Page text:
We are pleased that the President’s FY16 budget proposal calls for the elimination of sequestration and starts an overdue conversation about better aligning resources for public health and medical progress, given their importance to the American people and to the health of our economy. It is critical that we ramp up initiatives that focus on precision medicine, Alzheimer’s, antimicrobial resistance and other growing health threats, but these investments should supplement, not supplant, the imperative of making up for a decade’s worth of lost ground. We believe that Congress and the White House can, and must, unify behind the vision encapsulated in the bipartisan Accelerating Biomedical Research Act. Medical progress is not just a health imperative, it is a strategic imperative, integral to national security, fiscal stability and economic progress. Leaders on both sides of the aisle clearly appreciate that the time is now to turn ideas into reality. It may be a truism, but where there’s a will, there’s a way.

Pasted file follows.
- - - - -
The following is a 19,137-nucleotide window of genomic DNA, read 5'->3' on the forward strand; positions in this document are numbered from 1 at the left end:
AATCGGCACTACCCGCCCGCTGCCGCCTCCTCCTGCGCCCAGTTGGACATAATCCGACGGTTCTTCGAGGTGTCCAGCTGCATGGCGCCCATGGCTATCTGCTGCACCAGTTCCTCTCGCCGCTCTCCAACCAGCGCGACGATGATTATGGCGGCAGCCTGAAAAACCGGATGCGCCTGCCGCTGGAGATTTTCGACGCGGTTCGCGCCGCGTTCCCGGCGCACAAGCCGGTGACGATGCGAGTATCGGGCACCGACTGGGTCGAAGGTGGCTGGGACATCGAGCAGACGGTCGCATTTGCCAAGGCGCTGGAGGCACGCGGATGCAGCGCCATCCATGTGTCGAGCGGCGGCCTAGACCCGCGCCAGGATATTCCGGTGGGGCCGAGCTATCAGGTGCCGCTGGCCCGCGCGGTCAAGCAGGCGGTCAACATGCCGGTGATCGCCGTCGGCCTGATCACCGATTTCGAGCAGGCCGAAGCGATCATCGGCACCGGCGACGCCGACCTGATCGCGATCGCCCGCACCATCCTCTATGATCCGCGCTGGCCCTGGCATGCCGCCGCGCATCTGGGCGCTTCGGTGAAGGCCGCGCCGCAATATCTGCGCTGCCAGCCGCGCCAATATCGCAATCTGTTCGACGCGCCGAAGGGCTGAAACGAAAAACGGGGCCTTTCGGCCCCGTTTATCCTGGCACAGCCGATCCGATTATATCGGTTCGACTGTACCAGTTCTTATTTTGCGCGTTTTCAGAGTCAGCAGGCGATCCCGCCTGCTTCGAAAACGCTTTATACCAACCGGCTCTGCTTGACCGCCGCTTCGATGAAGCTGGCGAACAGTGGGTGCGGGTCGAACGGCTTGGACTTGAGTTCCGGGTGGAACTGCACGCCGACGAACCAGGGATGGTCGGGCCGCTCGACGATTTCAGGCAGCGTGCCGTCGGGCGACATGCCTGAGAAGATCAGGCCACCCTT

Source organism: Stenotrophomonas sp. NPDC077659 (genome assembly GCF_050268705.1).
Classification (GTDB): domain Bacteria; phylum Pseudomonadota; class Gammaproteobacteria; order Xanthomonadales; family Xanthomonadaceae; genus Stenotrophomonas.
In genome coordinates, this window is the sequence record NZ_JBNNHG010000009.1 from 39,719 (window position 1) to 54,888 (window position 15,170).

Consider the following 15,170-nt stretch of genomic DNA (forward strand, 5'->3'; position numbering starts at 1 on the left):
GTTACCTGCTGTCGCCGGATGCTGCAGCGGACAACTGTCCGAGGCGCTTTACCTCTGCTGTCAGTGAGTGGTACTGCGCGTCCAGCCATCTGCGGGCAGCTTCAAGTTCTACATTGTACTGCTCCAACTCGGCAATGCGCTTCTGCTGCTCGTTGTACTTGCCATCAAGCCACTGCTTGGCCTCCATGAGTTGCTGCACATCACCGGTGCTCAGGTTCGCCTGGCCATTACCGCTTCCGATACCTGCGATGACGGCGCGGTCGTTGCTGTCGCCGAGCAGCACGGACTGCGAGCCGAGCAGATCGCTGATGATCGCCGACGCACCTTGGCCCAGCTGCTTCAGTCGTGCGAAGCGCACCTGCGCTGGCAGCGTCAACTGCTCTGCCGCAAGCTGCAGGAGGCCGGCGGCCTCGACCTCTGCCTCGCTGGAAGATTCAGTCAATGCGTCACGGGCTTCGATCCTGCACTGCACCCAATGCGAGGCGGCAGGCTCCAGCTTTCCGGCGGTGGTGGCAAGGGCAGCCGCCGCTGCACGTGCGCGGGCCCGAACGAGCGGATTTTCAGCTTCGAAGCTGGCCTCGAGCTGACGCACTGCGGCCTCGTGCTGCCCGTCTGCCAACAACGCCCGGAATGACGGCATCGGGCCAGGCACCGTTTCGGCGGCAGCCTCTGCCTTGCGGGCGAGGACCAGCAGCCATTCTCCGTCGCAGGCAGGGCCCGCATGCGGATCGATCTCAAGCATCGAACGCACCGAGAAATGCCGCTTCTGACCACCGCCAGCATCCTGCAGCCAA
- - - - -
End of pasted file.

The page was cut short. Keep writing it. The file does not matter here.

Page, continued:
Medical progress and public health and preparedness require the interplay of medical and health research supported by the National Institutes of Health (NIH), National Science Foundation (NSF), the Agency for Healthcare Research and Quality (AHRQ), the Centers for Disease Control and Prevention (CDC) and the Food and Drug Administration (FDA). Resources for these agencies must be increased to reflect the priority Americans assign to better health and economic prosperity. The President’s funding increases for the CDC and the FDA are a move in the right direction but more is needed. The increase for the NSF will enhance the work of partner agencies and have a long-term and significant impact in unraveling the mysteries of the brain, a critical stepping stone for creating pathways to new treatments and therapies. But we’re disappointed that AHRQ, the agency responsible for reducing medical errors and inefficiencies, received underwhelming support. This is a move in the wrong direction. We urge Congress to support robust and sustained funding for all federal health agencies to realize the potential of medical innovation.